The only other thing I can say is that if I had access to my Dorothy Sayers collection right now I might not be here at this moment.

    Enjoy yourself and relax with a good book. Sometimes a little diversion from usual routines is all it takes to hone the creative edge.

  15. I spent the first 41 years of my life without a computer & cellphone so 30 days of doing without is no biggie. I dumped facebook and twitter a while back and the result was more free time and more productivity and I haven't missed "social networking" one bit.

  16. blogging takes up waaay too much of my free time, so I never entered the realms of FB or twitter. I guess I am somewhat of a hermit in the world of cyber social networking.

    As it is, the husband grumbles.... are you STILL on that damned computer?

    As a news junkie I can immerse myself w different sources & perspectives & skip over the crapola I am not interested in.

    So set yourself free!!!

    I admire your hutspah to even flirt with the notion of unplugging.

    Hope it works out.

  17. I totally couldn't do it- I know this. But, I would like to better budget my time so that I could just read ONE book this year. Seriously- I haven't even read one to completion, how sad. I feel my brain shrink a bit more each day.

    I will get smarter and live vicariously through you.

  18. Well, I will miss you, Lisa! I know that. As for going without, I just had a forced separation from the internet and missed it terribly, especially blogging and the writing workshop updates. :( One of our connection down times was exactly six days long, and by the end my house was scrupulously clean -- and I was bored to tears. Keep in mind, though, that we live in the Middle of Nowhere (and yes, that is a town in SC with exactly one bar and dry Sundays) and we chose not to have television service, for financial and other reasons.

    I did manage a couple thousand extra words on the short story in progress that week, though. So good luck!

  19. Awwwwwwww, c'mon Lisa! There you go again. Dieting, celibacy, exercise and now giving up internet use. Do you have to rub my nose in it, luv? ;-)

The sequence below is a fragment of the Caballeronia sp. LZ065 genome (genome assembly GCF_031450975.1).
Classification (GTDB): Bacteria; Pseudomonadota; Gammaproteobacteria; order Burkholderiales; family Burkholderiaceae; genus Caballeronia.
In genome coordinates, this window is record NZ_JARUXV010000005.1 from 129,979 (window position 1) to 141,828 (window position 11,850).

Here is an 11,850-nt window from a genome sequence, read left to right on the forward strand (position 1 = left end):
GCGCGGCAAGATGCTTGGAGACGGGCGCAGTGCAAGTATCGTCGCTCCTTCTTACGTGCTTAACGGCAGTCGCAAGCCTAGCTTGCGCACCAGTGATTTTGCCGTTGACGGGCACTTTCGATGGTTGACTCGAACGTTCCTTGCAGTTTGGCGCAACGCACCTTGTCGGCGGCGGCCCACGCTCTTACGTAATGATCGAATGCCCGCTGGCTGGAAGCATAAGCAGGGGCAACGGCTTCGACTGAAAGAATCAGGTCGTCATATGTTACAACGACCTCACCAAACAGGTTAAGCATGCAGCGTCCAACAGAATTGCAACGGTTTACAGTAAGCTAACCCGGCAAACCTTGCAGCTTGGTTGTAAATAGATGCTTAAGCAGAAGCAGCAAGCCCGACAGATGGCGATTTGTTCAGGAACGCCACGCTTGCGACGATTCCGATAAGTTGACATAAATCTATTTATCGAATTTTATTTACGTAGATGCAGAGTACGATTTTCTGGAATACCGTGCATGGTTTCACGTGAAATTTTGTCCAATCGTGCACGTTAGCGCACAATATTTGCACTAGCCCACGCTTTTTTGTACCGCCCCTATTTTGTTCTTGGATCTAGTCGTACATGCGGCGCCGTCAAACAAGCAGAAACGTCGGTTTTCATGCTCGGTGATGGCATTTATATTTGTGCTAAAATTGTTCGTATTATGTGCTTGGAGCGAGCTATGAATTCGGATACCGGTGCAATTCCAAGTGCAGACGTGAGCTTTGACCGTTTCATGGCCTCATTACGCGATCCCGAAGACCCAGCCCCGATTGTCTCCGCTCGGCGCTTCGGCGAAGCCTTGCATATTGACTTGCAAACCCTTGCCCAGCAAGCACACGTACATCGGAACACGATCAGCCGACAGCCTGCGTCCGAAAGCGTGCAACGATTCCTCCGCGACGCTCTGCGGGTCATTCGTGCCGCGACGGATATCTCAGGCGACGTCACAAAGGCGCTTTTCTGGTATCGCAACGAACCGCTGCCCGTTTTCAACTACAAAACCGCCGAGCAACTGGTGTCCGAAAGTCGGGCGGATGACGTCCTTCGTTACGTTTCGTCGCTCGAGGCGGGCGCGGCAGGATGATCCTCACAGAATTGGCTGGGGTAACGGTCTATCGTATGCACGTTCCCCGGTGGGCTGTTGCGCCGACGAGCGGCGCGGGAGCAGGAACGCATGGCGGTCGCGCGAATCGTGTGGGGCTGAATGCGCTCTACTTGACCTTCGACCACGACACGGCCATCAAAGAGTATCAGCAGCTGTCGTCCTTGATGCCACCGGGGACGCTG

At least you try. I have so little willpower anymore. FB has become a huge time waste for me and I really shouldn't be on and off on it all evening and weekend, and yet I'm smitten. When I reduce FB down to its basic elements, it's really not that great. As a whole, the experience is fascinating and insightful and sometimes really weird. Shouldn't be that hard to give up on a daily basis, right? Wrong.

    Blogging for me is much more manageable for me and the rewards are greater, in several key ways. FB I have to work on weaning myself off of, too. Being away most of July will help me with that. Lots to read. I mean, I've been trying to read The Secret Life of Emily Dickinson for weeks now and I'm only half-way through it. AND it's an excellent book! There is no excuse for me!

    Good luck. And wow, what great books you found for pennies! I love Eudora Welty and Katherine Anne Porter and Steinbeck. Great stuff. I want to read more Dickens this summer.

  20. So I gotta wait a week to find out which Sayers novels you got out??? They're favorites of mine, particularly to hear read aloud (on tape/CD). I love Lord Peter and Bunter. And possibly the best expression of what equal and powerful love between a man and a woman could become appears throughout Busman's Holiday, which might be my favorite of these. But ya oughta read that one last - it has spoilers for some of the earlier novels. And with whodunits ya don't want spoilers.

    Good luck with your 30 day challenge. I hope you get a lot of great reading and writing done.

  21. Hey, I think I saw you on Facebook today...didn't I? :)


    The Internet Police *grin*

  22. Why don't you simply buy a flux capacitor and plug it into your car?

    Now get offline and read. Much more interesting than us yokels.

  23. Good luck! I am sure I could do it and would love the excuse to avoid the job search for 30 days!!

  24. I go offline all the time . . . in fact, I made it almost a month when I was in Texas in April. However, I experience the opposite problem: When I am offline for more than three days, I start feeling horrible guilt about neglecting all of my online friendships!

    Life is just one ongoing masterclass about finding balance. Maybe this will work for you. I will say this, though: I have made way too many blogging friends to be able to keep with everyone in just one day of blogging. I've pulled back a little bit this spring, and I notice that I can never seem to feel caught up. Hey, I'm actually thinking of getting a real job. I'm NOT a person with any answers.

  25. Okay. I miss you. Happy now?